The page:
Randy Newman's jazz inspired score is a new achievement in his animation repertoire. I have to admit, I have never been a huge fan of Randy Newman's scores. I find them too happy-go-lucky sounding. I like it when music can change its tone and ambience according to the scenes. In Princess and the Frog, Newman's score seems a little more experimental, and he incorporates jazz and swing music into the mix, and he does a nice job balancing it with some Gershwin inspired orchestrations.

The Princess and the Frog works very well on its own. Compared to other Disney movies, its definitaly one of the best, but it still feels like another Disney movie. There's nothing about it that makes it significant compared to other movies. But on its own feet, it works tremendously well. Disney's animated films still have much to improve upon, and they have just started again here.

We are approaching the next decade of the 21st century. And that really shouldn't mean anything. Its just another year.

Happy Holidays anyway!

Thursday, December 10, 2009

An Evening with John R. Dilworth

On this blog, I haven't expressed enough of my admiration for John R. Dilworth. I still think Courage the Cowardly Dog is one of the best shows on Cartoon Network (even long after its run) and his independent work is ingenious. A couple nights ago, John was the subject of an ASIFA-East retrospective, and as an ASIFA-East board member, I took the opportunity to write about the event. The article has been published over at The Exposure sheet. Check it out. It was a tremendously enjoyable evening. You couldn't predict anything! Much love goes to John, and plenty comes back to you!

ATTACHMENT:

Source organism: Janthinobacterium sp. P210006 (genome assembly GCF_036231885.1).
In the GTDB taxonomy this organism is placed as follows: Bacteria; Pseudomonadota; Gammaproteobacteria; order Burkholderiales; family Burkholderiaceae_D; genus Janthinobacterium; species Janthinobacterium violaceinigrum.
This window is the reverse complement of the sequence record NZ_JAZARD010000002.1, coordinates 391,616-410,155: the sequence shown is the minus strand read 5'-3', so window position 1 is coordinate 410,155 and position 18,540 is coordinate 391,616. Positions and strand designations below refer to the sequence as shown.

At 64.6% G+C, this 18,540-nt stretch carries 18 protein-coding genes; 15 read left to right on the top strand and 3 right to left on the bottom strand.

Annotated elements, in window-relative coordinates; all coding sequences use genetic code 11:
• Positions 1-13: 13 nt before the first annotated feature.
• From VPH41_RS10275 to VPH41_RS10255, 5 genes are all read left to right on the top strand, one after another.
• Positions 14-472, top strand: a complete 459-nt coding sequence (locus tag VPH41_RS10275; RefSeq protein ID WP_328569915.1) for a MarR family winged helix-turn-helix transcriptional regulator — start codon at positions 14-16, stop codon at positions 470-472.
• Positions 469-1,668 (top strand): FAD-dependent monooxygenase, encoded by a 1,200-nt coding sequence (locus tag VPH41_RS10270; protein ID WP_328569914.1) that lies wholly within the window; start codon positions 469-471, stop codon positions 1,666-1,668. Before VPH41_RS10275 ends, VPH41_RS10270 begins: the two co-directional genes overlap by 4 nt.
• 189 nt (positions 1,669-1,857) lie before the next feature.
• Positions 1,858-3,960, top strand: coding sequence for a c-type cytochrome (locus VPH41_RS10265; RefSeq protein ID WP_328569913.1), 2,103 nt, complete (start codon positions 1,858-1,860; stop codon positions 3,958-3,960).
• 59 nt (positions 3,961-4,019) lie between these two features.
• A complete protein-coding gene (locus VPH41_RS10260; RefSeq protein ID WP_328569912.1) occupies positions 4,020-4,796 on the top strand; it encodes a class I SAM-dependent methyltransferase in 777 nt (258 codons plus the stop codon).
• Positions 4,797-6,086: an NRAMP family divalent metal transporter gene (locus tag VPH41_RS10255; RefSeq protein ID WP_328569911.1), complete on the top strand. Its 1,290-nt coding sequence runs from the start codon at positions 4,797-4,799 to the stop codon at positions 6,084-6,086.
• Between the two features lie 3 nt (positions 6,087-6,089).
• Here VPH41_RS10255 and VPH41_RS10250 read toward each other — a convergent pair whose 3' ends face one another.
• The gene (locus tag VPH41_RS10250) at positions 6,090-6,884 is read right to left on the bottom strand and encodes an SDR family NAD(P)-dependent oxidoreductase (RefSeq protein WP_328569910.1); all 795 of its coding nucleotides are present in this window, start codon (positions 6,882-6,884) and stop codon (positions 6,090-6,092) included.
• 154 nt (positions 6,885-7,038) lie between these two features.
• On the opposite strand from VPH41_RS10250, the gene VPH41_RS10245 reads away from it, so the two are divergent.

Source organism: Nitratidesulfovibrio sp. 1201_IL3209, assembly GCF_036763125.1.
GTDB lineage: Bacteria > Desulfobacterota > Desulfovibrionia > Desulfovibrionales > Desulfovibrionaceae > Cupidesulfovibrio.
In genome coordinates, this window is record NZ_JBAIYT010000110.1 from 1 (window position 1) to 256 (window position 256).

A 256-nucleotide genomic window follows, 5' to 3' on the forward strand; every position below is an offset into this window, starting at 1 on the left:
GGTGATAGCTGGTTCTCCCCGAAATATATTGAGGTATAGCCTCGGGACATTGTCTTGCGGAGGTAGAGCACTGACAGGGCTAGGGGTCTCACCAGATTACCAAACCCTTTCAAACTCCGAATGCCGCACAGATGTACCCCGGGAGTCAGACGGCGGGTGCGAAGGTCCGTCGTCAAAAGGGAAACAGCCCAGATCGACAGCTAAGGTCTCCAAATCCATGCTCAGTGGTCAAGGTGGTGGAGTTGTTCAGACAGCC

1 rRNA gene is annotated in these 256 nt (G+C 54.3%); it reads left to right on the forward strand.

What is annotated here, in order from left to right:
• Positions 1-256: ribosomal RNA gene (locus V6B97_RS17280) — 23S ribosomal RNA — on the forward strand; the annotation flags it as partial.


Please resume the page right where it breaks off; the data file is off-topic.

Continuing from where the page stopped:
A great Thank You to Pilar Newton for taking these pictures!

Saturday, December 5, 2009

The Fantastic Mr. Fox

Wes Anderson's animated adaptation of Roald Dahl's The Fantastic Mr. Fox is a great movie. It is also an anomaly amongst other films of recent years.

Anderson's films have a questionable charm to them. We see characters we want to like, but then all these little negative nuances pop up, and the characters become more and more flawed. In saying that, Mr. Fox may very well be Anderson's most charming movie since Rushmore in 1998.